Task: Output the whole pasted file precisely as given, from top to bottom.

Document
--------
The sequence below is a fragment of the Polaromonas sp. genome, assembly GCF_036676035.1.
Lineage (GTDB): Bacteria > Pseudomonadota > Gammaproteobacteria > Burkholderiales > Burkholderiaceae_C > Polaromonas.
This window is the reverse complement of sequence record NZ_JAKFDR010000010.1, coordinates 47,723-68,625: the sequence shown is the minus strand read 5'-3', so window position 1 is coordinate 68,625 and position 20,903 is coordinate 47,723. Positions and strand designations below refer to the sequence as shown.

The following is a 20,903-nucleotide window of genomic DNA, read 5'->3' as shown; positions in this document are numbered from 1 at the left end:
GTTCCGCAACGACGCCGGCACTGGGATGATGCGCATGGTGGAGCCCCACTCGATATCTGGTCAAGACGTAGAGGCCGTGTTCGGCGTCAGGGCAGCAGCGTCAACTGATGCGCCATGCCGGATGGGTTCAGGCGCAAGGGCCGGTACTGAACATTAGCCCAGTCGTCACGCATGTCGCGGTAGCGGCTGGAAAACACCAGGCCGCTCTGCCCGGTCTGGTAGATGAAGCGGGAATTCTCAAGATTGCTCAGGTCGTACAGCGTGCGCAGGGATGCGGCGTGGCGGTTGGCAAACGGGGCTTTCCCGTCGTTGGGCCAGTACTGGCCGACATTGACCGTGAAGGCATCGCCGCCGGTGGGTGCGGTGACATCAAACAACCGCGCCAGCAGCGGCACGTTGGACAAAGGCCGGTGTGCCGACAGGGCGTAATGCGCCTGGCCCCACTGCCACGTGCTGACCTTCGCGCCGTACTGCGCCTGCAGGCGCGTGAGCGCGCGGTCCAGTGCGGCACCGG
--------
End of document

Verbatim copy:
The sequence below is a fragment of the Polaromonas sp. genome, assembly GCF_036676035.1.
Lineage (GTDB): Bacteria > Pseudomonadota > Gammaproteobacteria > Burkholderiales > Burkholderiaceae_C > Polaromonas.
This window is the reverse complement of sequence record NZ_JAKFDR010000010.1, coordinates 47,723-68,625: the sequence shown is the minus strand read 5'-3', so window position 1 is coordinate 68,625 and position 20,903 is coordinate 47,723. Positions and strand designations below refer to the sequence as shown.

The following is a 20,903-nucleotide window of genomic DNA, read 5'->3' as shown; positions in this document are numbered from 1 at the left end:
GTTCCGCAACGACGCCGGCACTGGGATGATGCGCATGGTGGAGCCCCACTCGATATCTGGTCAAGACGTAGAGGCCGTGTTCGGCGTCAGGGCAGCAGCGTCAACTGATGCGCCATGCCGGATGGGTTCAGGCGCAAGGGCCGGTACTGAACATTAGCCCAGTCGTCACGCATGTCGCGGTAGCGGCTGGAAAACACCAGGCCGCTCTGCCCGGTCTGGTAGATGAAGCGGGAATTCTCAAGATTGCTCAGGTCGTACAGCGTGCGCAGGGATGCGGCGTGGCGGTTGGCAAACGGGGCTTTCCCGTCGTTGGGCCAGTACTGGCCGACATTGACCGTGAAGGCATCGCCGCCGGTGGGTGCGGTGACATCAAACAACCGCGCCAGCAGCGGCACGTTGGACAAAGGCCGGTGTGCCGACAGGGCGTAATGCGCCTGGCCCCACTGCCACGTGCTGACCTTCGCGCCGTACTGCGCCTGCAGGCGCGTGAGCGCGCGGTCCAGTGCGGCACCGG